Sunday, 16 November 2014

Suicide Bomber Attacks Car of Afghan Women’s Rights Leader; 3 Killed......

KABUL, Afghanistan — A suicide bomber attacked the car of a prominent Afghan women’s rights leader and member of Parliament in Kabul on Sunday, killing three people and wounding 20 others, Afghan officials said.
The apparent target of the attack was Shukria Barakzai, an outspoken legislator and women’s rights advocate who was wounded in the blast, said a deputy spokesman for the Interior Ministry, Najeeb Danish. Video footage posted online by an Afghan television station showed Ms. Barakzai emerging from the back seat of her armored vehicle after the blast and walking away unaided.
There was no immediate claim of responsibility for the attack. A spokesman for the Taliban, Zabiullah Mujahid, reached by telephone, said he did not know if Taliban insurgents carried out the attack, but was checking to find out.
A strong supporter of President Ashraf Ghani, Ms. Barakzai has been widely talked about as a likely candidate to join his government as the next women’s minister, or as an adviser on women’s affairs to the president.During the Taliban era, Ms. Barakzai, 42, helped run underground schools for girls. She had enemies on many sides, including powerful warlords. She famously remarked of her fellow legislators, “Our Parliament is a collection of lords. Warlords, drug lords, crime lords.” Her husband, an unsuccessful candidate for Parliament, took a second wife without consulting her. Ms. Barakzai remained married to him, but began campaigning against the practice of multiple wives for Afghan men.
Ms. Barakzai was in her car on Darulaman Road heading to work Sunday morning, along with aides and family members, when the bomber, wearing a suicide vest, approached and detonated his explosives, according to Mr. Danish, the Interior Ministry spokesman. None of her family members were killed or wounded, he said.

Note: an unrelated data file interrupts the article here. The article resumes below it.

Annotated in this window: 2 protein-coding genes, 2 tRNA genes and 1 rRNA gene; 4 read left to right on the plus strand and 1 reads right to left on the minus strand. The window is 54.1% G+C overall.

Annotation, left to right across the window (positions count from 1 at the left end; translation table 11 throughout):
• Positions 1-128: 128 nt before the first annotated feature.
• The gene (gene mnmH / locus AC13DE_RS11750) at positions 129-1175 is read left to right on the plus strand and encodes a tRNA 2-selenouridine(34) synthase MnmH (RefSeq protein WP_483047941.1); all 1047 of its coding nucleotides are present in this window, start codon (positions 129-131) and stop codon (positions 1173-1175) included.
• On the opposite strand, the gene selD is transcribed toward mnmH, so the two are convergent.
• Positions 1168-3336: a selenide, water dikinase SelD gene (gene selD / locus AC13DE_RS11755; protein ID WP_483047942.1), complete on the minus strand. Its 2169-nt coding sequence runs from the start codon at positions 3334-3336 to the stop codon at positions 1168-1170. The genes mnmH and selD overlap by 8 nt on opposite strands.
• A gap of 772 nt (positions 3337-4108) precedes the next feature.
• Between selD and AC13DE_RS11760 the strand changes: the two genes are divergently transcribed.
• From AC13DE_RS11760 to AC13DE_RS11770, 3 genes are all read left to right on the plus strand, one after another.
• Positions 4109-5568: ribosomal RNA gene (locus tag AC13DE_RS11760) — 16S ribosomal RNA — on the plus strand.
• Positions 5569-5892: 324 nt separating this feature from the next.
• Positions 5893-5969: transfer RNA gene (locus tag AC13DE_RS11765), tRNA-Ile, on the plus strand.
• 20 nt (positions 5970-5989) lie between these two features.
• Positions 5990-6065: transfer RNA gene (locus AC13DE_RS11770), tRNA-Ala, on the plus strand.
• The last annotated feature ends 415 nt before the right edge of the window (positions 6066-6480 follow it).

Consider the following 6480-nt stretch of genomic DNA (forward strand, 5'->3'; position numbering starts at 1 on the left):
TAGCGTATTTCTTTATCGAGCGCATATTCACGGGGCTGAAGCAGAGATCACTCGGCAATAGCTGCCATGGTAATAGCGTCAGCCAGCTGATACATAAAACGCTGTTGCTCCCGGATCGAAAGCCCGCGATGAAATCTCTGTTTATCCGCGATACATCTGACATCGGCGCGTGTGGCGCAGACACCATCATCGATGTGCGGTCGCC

In an interview with The New York Times in September, Ms. Barakzai said that President Ghani would bring ambitious overhauls and a sense of bracing change, in contrast with what she described as the compromises and cronyism that had weakened his predecessor, President Hamid Karzai.
“He’s a soft constructive dictator,” she said, referring to Mr. Ghani. “I like it. This has been missing too long.”
A former journalist, Ms. Barakzai said that Mr. Ghani had agreed in principle to the establishment of a gender advisory board — something President Karzai had resisted for years. But she also worried that Western governments, seeking to stabilize the fragile national government, would pressure Mr. Ghani to go easy on the warlords she had often railed against.
“I hope the international community will not force their sweethearts on us,” she said. “They can’t force bad guys on the government and then ask for reform.”